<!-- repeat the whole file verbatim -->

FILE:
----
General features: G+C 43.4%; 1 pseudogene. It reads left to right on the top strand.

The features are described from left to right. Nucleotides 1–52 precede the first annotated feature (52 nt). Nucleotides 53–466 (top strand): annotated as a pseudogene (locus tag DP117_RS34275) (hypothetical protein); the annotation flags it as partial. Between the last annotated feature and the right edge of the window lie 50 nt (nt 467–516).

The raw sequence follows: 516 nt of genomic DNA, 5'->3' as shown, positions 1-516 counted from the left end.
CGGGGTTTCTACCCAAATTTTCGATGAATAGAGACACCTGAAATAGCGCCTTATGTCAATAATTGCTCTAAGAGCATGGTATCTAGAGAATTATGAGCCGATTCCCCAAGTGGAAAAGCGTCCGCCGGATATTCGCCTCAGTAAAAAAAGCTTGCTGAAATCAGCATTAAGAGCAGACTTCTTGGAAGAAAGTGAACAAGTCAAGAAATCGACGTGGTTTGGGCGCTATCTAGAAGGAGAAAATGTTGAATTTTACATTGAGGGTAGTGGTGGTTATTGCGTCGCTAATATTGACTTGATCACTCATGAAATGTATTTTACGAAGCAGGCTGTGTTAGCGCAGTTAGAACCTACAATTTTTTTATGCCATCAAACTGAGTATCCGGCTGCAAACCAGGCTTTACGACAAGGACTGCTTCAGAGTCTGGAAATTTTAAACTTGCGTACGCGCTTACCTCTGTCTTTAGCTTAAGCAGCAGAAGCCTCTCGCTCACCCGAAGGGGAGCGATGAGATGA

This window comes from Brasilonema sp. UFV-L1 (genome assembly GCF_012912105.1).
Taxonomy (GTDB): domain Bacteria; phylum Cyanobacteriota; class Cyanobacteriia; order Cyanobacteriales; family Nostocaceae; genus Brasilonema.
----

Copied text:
General features: G+C 43.4%; 1 pseudogene. It reads left to right on the top strand.

The features are described from left to right. Nucleotides 1–52 precede the first annotated feature (52 nt). Nucleotides 53–466 (top strand): annotated as a pseudogene (locus tag DP117_RS34275) (hypothetical protein); the annotation flags it as partial. Between the last annotated feature and the right edge of the window lie 50 nt (nt 467–516).

The raw sequence follows: 516 nt of genomic DNA, 5'->3' as shown, positions 1-516 counted from the left end.
CGGGGTTTCTACCCAAATTTTCGATGAATAGAGACACCTGAAATAGCGCCTTATGTCAATAATTGCTCTAAGAGCATGGTATCTAGAGAATTATGAGCCGATTCCCCAAGTGGAAAAGCGTCCGCCGGATATTCGCCTCAGTAAAAAAAGCTTGCTGAAATCAGCATTAAGAGCAGACTTCTTGGAAGAAAGTGAACAAGTCAAGAAATCGACGTGGTTTGGGCGCTATCTAGAAGGAGAAAATGTTGAATTTTACATTGAGGGTAGTGGTGGTTATTGCGTCGCTAATATTGACTTGATCACTCATGAAATGTATTTTACGAAGCAGGCTGTGTTAGCGCAGTTAGAACCTACAATTTTTTTATGCCATCAAACTGAGTATCCGGCTGCAAACCAGGCTTTACGACAAGGACTGCTTCAGAGTCTGGAAATTTTAAACTTGCGTACGCGCTTACCTCTGTCTTTAGCTTAAGCAGCAGAAGCCTCTCGCTCACCCGAAGGGGAGCGATGAGATGA

This window comes from Brasilonema sp. UFV-L1 (genome assembly GCF_012912105.1).
Taxonomy (GTDB): domain Bacteria; phylum Cyanobacteriota; class Cyanobacteriia; order Cyanobacteriales; family Nostocaceae; genus Brasilonema.